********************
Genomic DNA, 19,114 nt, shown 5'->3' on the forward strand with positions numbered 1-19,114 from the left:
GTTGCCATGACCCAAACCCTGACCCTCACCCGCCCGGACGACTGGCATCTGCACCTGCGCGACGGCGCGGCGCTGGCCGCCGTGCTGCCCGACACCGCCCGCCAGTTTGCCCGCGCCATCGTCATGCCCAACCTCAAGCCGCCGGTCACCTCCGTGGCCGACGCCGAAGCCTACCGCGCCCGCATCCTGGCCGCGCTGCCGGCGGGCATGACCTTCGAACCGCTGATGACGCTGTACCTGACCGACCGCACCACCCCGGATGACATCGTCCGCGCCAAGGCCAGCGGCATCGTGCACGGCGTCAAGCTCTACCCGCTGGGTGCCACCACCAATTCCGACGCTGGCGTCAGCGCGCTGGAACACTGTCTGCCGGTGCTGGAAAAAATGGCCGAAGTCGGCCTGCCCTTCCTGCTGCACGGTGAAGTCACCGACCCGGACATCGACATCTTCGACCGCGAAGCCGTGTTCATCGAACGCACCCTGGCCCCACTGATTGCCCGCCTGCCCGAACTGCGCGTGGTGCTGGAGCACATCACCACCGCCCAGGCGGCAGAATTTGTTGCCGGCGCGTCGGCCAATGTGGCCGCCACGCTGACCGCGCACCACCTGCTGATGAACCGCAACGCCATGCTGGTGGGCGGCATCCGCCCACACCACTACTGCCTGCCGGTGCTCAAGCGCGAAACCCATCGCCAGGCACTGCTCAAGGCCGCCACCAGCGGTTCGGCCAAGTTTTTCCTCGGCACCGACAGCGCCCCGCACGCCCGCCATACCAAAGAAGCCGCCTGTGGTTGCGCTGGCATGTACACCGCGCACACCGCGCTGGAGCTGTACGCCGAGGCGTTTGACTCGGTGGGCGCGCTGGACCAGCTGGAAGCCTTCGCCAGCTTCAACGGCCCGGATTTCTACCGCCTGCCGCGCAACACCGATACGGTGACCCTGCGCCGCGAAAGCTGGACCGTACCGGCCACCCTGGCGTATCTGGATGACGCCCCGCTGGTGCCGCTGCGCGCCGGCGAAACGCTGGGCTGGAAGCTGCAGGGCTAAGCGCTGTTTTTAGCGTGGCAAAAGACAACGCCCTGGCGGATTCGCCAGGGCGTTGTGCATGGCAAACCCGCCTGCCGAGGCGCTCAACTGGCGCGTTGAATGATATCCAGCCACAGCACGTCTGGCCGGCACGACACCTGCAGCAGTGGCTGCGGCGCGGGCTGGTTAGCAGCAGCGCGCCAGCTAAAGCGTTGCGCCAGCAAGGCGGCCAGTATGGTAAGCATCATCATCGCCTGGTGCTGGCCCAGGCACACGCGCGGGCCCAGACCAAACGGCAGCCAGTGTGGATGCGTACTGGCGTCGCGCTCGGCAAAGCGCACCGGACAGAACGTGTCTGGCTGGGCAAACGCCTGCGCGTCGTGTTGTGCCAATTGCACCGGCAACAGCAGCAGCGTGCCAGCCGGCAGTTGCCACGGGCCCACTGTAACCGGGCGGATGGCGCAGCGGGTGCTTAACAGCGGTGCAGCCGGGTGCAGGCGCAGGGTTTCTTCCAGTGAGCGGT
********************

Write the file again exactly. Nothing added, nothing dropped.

Genomic DNA, 19,114 nt, shown 5'->3' on the forward strand with positions numbered 1-19,114 from the left:
GTTGCCATGACCCAAACCCTGACCCTCACCCGCCCGGACGACTGGCATCTGCACCTGCGCGACGGCGCGGCGCTGGCCGCCGTGCTGCCCGACACCGCCCGCCAGTTTGCCCGCGCCATCGTCATGCCCAACCTCAAGCCGCCGGTCACCTCCGTGGCCGACGCCGAAGCCTACCGCGCCCGCATCCTGGCCGCGCTGCCGGCGGGCATGACCTTCGAACCGCTGATGACGCTGTACCTGACCGACCGCACCACCCCGGATGACATCGTCCGCGCCAAGGCCAGCGGCATCGTGCACGGCGTCAAGCTCTACCCGCTGGGTGCCACCACCAATTCCGACGCTGGCGTCAGCGCGCTGGAACACTGTCTGCCGGTGCTGGAAAAAATGGCCGAAGTCGGCCTGCCCTTCCTGCTGCACGGTGAAGTCACCGACCCGGACATCGACATCTTCGACCGCGAAGCCGTGTTCATCGAACGCACCCTGGCCCCACTGATTGCCCGCCTGCCCGAACTGCGCGTGGTGCTGGAGCACATCACCACCGCCCAGGCGGCAGAATTTGTTGCCGGCGCGTCGGCCAATGTGGCCGCCACGCTGACCGCGCACCACCTGCTGATGAACCGCAACGCCATGCTGGTGGGCGGCATCCGCCCACACCACTACTGCCTGCCGGTGCTCAAGCGCGAAACCCATCGCCAGGCACTGCTCAAGGCCGCCACCAGCGGTTCGGCCAAGTTTTTCCTCGGCACCGACAGCGCCCCGCACGCCCGCCATACCAAAGAAGCCGCCTGTGGTTGCGCTGGCATGTACACCGCGCACACCGCGCTGGAGCTGTACGCCGAGGCGTTTGACTCGGTGGGCGCGCTGGACCAGCTGGAAGCCTTCGCCAGCTTCAACGGCCCGGATTTCTACCGCCTGCCGCGCAACACCGATACGGTGACCCTGCGCCGCGAAAGCTGGACCGTACCGGCCACCCTGGCGTATCTGGATGACGCCCCGCTGGTGCCGCTGCGCGCCGGCGAAACGCTGGGCTGGAAGCTGCAGGGCTAAGCGCTGTTTTTAGCGTGGCAAAAGACAACGCCCTGGCGGATTCGCCAGGGCGTTGTGCATGGCAAACCCGCCTGCCGAGGCGCTCAACTGGCGCGTTGAATGATATCCAGCCACAGCACGTCTGGCCGGCACGACACCTGCAGCAGTGGCTGCGGCGCGGGCTGGTTAGCAGCAGCGCGCCAGCTAAAGCGTTGCGCCAGCAAGGCGGCCAGTATGGTAAGCATCATCATCGCCTGGTGCTGGCCCAGGCACACGCGCGGGCCCAGACCAAACGGCAGCCAGTGTGGATGCGTACTGGCGTCGCGCTCGGCAAAGCGCACCGGACAGAACGTGTCTGGCTGGGCAAACGCCTGCGCGTCGTGTTGTGCCAATTGCACCGGCAACAGCAGCAGCGTGCCAGCCGGCAGTTGCCACGGGCCCACTGTAACCGGGCGGATGGCGCAGCGGGTGCTTAACAGCGGTGCAGCCGGGTGCAGGCGCAGGGTTTCTTCCAGTGAGCGGT